Who Will Win The 2012 US Presidential Election?





U.S. Elections 2012 - Poster100 days from today, US voters will be heading to the polls.

Will US voters make Barack Obama a two-term President, or will US voters send Mitt Romney to the White House?

The country was in undeniably rough shape when President Obama took over nearly four years ago. One of the biggest questions of this election cycle will be - has Obama done enough to help resuscitate the economy? The answer to that question will decide this year's election - there are many issues that are on the minds of US voters, but the economy/jobs is #1.

Does the country need a change (Romney), or does Obama deserve another four years? Has Obama made enough progress, or does the country need to start over? Will the country choose Romney's business acumen or Obama's likability and connection (based on recent poll numbers) with the lower and middle classes?

One thing is for sure - this year's election is going to be another close one.

Some polls have Romney and Obama neck and neck; some polls have Romney considerably ahead of Obama; some polls have Obama considerably ahead of Romney.

As is usually the case with Presidential elections, the "swing states" will determine who gets into the White House. It should be no surprise to learn that the Obama and Romney campaigns are already heavily spending in the "swing states", and plenty more money will be doled out in the next 3+ months.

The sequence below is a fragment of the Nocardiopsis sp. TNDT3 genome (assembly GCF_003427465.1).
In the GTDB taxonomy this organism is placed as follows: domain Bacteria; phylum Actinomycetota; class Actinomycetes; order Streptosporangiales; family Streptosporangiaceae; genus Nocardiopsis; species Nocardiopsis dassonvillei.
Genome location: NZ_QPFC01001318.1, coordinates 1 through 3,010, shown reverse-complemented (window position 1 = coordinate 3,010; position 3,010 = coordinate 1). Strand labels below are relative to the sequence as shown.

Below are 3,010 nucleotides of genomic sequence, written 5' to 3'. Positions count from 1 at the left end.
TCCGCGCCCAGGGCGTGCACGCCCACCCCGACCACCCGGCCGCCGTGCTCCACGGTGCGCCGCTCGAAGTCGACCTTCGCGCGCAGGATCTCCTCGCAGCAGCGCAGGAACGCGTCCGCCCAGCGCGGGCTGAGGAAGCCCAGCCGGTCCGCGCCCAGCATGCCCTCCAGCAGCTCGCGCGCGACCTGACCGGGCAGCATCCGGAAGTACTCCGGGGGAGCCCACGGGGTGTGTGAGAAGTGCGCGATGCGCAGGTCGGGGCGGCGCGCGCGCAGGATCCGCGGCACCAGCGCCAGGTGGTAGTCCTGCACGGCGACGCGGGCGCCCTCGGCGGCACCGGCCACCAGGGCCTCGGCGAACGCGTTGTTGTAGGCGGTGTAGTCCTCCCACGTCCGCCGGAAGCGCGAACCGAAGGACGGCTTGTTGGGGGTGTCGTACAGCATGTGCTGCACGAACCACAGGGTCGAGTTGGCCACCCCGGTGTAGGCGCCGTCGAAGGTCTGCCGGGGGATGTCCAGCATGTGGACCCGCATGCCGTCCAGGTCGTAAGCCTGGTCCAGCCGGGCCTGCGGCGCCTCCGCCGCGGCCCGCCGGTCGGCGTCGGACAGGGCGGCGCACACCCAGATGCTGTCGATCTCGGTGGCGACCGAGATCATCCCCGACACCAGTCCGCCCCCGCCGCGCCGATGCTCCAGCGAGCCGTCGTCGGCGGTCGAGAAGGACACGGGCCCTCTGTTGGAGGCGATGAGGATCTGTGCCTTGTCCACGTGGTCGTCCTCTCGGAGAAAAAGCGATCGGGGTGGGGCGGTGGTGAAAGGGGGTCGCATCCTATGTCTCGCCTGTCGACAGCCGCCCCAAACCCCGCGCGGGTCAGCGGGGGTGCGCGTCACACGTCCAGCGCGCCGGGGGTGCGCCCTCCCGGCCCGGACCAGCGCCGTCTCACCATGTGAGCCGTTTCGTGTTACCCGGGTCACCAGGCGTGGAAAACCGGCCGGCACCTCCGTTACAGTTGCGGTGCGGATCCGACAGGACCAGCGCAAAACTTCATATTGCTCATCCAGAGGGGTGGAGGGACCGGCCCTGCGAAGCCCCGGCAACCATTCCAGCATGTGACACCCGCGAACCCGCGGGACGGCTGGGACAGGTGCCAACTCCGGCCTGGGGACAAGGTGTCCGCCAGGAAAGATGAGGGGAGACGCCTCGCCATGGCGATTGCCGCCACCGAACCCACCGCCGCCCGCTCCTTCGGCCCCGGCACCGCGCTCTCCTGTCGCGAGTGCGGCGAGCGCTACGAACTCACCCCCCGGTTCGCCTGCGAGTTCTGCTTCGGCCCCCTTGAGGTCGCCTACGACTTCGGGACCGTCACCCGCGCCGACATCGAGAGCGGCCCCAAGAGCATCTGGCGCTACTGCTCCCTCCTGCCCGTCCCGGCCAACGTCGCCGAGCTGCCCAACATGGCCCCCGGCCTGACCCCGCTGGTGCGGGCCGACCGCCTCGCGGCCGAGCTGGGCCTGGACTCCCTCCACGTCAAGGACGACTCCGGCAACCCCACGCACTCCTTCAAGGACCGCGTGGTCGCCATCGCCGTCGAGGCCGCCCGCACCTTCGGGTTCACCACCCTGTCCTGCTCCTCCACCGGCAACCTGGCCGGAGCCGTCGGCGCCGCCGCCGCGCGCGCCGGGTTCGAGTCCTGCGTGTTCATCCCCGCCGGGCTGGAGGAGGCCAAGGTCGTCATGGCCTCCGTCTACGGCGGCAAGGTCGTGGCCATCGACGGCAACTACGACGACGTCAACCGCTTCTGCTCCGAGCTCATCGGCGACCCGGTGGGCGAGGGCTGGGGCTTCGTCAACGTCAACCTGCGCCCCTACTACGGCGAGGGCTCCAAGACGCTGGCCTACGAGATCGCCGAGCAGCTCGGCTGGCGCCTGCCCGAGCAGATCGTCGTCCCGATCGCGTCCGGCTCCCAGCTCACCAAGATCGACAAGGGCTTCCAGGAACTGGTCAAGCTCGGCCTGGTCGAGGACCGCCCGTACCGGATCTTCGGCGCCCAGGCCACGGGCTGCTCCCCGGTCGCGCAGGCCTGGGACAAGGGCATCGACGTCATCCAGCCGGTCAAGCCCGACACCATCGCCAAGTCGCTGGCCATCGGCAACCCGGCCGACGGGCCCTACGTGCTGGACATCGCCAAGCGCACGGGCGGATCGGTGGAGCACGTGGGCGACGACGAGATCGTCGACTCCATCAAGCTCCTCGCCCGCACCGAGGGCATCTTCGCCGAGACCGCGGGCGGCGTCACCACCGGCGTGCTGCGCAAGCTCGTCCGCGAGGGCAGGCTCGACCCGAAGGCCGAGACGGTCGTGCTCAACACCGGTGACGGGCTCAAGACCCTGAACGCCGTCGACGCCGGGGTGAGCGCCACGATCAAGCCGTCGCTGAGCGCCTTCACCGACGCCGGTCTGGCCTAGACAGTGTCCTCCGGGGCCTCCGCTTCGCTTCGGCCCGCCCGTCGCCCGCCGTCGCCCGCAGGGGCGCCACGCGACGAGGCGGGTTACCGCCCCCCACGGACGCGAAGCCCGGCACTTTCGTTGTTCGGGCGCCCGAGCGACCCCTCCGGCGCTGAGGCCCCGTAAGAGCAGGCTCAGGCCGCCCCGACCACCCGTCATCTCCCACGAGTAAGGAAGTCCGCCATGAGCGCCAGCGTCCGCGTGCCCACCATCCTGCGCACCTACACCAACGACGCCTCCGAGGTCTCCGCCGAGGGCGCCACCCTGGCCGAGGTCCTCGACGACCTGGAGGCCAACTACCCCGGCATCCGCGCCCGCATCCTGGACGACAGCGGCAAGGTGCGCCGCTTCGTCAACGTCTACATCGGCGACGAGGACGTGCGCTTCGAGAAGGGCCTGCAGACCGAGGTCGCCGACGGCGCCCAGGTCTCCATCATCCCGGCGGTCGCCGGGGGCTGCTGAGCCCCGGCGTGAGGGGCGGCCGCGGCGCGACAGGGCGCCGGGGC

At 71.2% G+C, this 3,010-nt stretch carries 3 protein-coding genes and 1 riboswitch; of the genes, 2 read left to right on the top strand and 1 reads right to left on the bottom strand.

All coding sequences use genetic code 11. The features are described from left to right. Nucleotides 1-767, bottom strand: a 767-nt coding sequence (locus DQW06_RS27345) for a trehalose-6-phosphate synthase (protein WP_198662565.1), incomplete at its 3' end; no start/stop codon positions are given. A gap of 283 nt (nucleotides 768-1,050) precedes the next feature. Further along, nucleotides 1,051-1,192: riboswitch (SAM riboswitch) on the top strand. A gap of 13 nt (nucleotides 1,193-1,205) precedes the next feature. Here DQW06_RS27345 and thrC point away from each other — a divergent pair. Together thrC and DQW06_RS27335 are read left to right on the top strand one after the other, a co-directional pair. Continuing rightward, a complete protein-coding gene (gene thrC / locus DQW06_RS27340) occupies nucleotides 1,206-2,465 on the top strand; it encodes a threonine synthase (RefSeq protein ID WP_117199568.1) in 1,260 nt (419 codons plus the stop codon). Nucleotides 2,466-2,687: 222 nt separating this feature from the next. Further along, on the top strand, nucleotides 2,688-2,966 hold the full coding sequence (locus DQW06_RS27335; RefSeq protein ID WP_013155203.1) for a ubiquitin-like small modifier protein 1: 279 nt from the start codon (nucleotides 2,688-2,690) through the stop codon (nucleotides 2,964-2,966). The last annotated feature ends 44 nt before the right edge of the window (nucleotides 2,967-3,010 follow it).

Super PACs are going to be heavily involved in this year's election cycle as well. Just last week, $13,865,671 was spent by SuperPACs, with nearly $1.3 million being spent to oppose Mitt Romney and nearly $800k being spent to oppose Barack Obama. SuperPACs are a relatively new beast, and their impact on the upcoming election can not be understated. SuperPACs will be behind many of the really negative ads that you will see over the next 3+ months.

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Some numbers that people will be considering as the election draws closer:

-1.5% annualized GDP growth in Q2
-estimated deficit of $1.33 trillion for current fiscal year
-current debt load of $15.88 trillion
-current unemployment rate of 8.2%

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As the Washington Post points out, much can change over the next 100 days, as evidenced by events that took place during the last 100 days of previous Presidential elections.




Filed under: General Knowledge

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